A True View of Sichuan

David Leffman Uncategorized 1 Comment

Back in March I made quick trips to the Chinese woodblock printing centres of Zhuxian (Henan), Wuqiang (Hebei) and Foshan (Guangdong), partly to get some idea of the current state of this folk art. Of course I took the opportunity to stock up on prints too… Asking at a shop outside the Wuqiang Woodblock Printing Museum if they had any …

The Tale of White Snake

David Leffman nianhua, Uncategorized, woodblock, Woodblock print, Yangliuqing Leave a Comment

This final woodblock is from Yangliuqing, a village in the western outskirts of the port city of Tianjin (around 150km southeast of Beijing). It depicts a popular folk story, “The Tale of White Snake”, and meets all the requirements of a typical Yangliuqing print: very large (around a metre wide), very detailed, technically accomplished and with most of the colour painted on by hand, rather than printed. I …

Empty City Stratagem

David Leffman nianhua, Three Kingdoms, Weifang, woodblock, Woodblock print Leave a Comment

Staying with woodblock prints, here’s one from Weifang, Shandong, a city also known for making traditional Chinese kites. It’s one of the very few I have that’s actually signed (by Zhang Chuanxin). I’d characterise Weifang’s prints as having very fine detail, a distinctive purple-yellow-pink palette, and that strange flooring of parallel lines. Set as a scene in a play, the story …

Chinese Tigers

David Leffman nianhua, Tiger, woodblock, Woodblock print, Wuqiang Leave a Comment

Real tigers are feared in China, but their legendary strength makes them popular protective creatures in folklore. They appear in all sorts of folk art, including on Miao baby hats, worn to scare away evil spirits; Qing-dynasty rank badges (for a second-grade military official); Tibetan tiger rugs (a symbol of authority); and, of course, on woodblock prints. Above is another print from Wuqiang, …

Pure Land Woodblock

David Leffman Buddhism, Dali, Uncategorized, woodblock, Woodblock print, Yunnan Leave a Comment

I bought this woodblock – the actual block, not a print – at a market in Dali, Yunnan. The title is “A Prayer for Rebirth in the Pure Land”, mantra for a popular Mahayana Buddhist sect. Prints would have been used in their thousands at local folk festivals. Centre top is Buddha seated on a lotus, flanked by strings of silver and gold …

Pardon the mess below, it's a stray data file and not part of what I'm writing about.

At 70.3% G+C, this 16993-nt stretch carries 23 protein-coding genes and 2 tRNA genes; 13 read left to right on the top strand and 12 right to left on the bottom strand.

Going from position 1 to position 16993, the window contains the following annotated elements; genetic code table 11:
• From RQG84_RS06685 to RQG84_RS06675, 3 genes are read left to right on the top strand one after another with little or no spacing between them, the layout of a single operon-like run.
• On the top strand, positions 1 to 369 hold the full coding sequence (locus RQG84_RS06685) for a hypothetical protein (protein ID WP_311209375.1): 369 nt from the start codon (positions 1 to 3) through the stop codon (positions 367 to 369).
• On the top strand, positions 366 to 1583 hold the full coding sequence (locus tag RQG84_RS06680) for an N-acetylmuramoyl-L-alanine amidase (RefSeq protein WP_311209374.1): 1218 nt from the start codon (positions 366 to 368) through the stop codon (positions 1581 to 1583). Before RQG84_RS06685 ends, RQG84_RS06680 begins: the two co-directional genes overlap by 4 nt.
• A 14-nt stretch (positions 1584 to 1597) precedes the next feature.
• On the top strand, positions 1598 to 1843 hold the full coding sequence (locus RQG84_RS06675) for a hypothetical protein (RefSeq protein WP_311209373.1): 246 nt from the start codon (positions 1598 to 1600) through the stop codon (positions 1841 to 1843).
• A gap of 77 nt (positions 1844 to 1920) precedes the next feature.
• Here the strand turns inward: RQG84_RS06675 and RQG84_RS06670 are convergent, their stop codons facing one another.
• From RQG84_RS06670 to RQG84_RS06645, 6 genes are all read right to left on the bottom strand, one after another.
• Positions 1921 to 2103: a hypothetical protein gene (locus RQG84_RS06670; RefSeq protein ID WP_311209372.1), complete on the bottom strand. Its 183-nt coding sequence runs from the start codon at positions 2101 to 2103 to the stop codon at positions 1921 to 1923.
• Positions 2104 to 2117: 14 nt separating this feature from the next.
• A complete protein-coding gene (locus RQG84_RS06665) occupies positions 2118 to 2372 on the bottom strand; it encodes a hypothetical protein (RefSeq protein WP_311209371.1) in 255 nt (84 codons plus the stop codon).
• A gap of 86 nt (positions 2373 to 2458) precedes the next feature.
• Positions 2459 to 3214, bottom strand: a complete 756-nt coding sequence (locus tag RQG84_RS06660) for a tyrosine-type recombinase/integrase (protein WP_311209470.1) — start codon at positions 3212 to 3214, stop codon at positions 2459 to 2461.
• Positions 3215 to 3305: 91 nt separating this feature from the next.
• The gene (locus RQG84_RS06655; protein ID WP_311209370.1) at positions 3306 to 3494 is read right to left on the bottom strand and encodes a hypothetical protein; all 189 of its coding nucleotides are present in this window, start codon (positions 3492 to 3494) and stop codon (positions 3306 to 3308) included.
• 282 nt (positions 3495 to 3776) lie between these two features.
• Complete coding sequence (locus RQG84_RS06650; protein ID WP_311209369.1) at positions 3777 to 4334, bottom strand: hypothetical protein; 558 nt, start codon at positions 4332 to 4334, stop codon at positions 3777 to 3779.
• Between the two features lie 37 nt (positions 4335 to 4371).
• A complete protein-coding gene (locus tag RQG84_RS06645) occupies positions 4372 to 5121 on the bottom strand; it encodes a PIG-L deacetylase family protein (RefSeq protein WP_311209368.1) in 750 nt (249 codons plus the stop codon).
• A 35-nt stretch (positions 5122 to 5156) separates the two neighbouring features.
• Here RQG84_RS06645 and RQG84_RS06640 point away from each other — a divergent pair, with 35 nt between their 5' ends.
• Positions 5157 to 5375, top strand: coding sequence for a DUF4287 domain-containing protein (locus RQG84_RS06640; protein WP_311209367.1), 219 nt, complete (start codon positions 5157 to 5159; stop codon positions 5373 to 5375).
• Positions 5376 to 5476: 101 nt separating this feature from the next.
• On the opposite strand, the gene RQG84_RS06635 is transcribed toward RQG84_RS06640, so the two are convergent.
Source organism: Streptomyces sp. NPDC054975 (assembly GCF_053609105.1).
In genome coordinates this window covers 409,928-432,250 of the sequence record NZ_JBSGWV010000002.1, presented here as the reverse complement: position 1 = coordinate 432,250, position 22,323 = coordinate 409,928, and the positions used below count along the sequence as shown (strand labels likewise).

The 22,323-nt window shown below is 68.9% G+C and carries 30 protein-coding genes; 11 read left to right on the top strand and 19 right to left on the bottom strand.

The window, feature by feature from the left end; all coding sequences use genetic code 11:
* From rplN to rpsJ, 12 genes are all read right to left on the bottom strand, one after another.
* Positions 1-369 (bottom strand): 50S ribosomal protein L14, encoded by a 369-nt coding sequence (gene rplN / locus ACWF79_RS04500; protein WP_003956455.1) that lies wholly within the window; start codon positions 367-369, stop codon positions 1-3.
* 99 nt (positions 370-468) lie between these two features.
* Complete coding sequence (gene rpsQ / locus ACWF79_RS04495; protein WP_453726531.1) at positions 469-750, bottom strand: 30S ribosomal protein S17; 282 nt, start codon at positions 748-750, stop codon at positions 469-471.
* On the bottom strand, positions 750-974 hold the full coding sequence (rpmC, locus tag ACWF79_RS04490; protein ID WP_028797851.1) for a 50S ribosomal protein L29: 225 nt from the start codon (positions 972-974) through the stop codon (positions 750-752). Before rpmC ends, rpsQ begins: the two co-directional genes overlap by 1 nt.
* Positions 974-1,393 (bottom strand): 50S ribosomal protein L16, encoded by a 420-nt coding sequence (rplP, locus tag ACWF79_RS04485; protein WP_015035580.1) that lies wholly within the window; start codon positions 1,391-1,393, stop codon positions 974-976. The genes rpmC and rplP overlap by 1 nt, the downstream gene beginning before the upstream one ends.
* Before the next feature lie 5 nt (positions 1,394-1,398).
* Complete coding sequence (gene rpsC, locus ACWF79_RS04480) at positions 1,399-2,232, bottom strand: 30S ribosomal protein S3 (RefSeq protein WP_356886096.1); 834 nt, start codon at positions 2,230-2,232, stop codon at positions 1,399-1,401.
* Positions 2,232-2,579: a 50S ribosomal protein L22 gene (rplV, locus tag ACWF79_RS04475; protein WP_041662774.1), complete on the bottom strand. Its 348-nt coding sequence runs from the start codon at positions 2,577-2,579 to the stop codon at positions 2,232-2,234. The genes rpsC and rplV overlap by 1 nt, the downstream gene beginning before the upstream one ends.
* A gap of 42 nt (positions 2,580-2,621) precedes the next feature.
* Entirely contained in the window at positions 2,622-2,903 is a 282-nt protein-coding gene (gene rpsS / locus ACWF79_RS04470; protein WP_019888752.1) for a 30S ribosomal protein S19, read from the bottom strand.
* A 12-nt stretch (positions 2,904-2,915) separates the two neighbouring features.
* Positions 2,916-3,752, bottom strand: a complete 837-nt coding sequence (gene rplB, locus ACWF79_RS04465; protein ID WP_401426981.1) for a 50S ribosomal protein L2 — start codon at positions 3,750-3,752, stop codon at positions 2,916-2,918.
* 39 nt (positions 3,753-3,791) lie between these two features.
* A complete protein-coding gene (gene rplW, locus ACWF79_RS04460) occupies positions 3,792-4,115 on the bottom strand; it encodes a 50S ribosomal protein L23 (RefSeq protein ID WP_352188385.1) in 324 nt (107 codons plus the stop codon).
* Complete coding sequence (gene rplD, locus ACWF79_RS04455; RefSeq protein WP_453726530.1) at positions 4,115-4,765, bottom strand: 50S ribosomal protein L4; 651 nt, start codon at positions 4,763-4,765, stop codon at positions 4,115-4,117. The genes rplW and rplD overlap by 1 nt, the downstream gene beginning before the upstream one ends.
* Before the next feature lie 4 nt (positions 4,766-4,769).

Wuqiang Woodblocks: Yue Fei

David Leffman nianhua, Woodblock print, Wuqiang, Yue Fei, Zhuxian Leave a Comment

Here’s another narrative print from Wuqiang – the story of Yue Fei. As mentioned in an earlier post, Yue Fei (1103–1142) was a patriotic Song-dynasty general who fought against the invading Jurchen (Jin) armies, precursor to the Mongol hordes who would later overthrow the Song and occupy all China. Ironically, it was Yue Fei’s success on the battlefield that led to his …

Wuqiang Woodblocks: Lord Bao

David Leffman Lord Bao, nianhua, Woodblock print, Wuqiang Leave a Comment

Wuqiang town, Hebei province, is another woodblock printing centre whose designs are often cartoon-like illustrations of folk tales, mostly coloured in red, blue and yellow. This pair depict episodes from Three Heroes and Five Gallants (三侠五义), a novel about the career of Lord Bao and his valiant lieutenants. Though the stories are fictional, Bao Zheng (AD 999–1062) was a real Song-dynasty administrator who became famous for …

Zhuxian Woodblock Prints 3

David Leffman nianhua, Woodblock print, Zhuxian Leave a Comment

Another few nianhua woodblock prints from Zhuxian. The first is one of those that you just have to be a local to understand. I was told the title is “Flying Bear Exits the Drapes”, but beyond that you’ll have to make up your own story: The tale behind this next one, “Jiulong Mountain”, would be fairly familiar to many Chinese; it’s an episode from the life …

Zhuxian Woodblock Prints 2

David Leffman nianhua, Woodblock print, Zhuxian Leave a Comment

As mentioned in the previous post, Zhuxian’s woodblock prints illustrate a range of subjects, often carrying a hidden message. Some themes would be familiar to Chinese across the country, others utterly obscure to all but locals. Here’s a good one to kick off with. The two insect-like creatures buzzing around the rider’s hat are in fact red bats, hong fu – a pun …

Zhuxian Woodblock Prints 1

David Leffman nianhua, Woodblock print, Zhuxian Leave a Comment

My whole interest in Asia began with studying woodblock printing while I was still at school – I even ended up carving blocks myself – so here’s the first in a few posts about China’s woodblock printing tradition, focusing on current centres for the craft. A century ago, probably every small town in China had a studio shop run by a family of artisans, …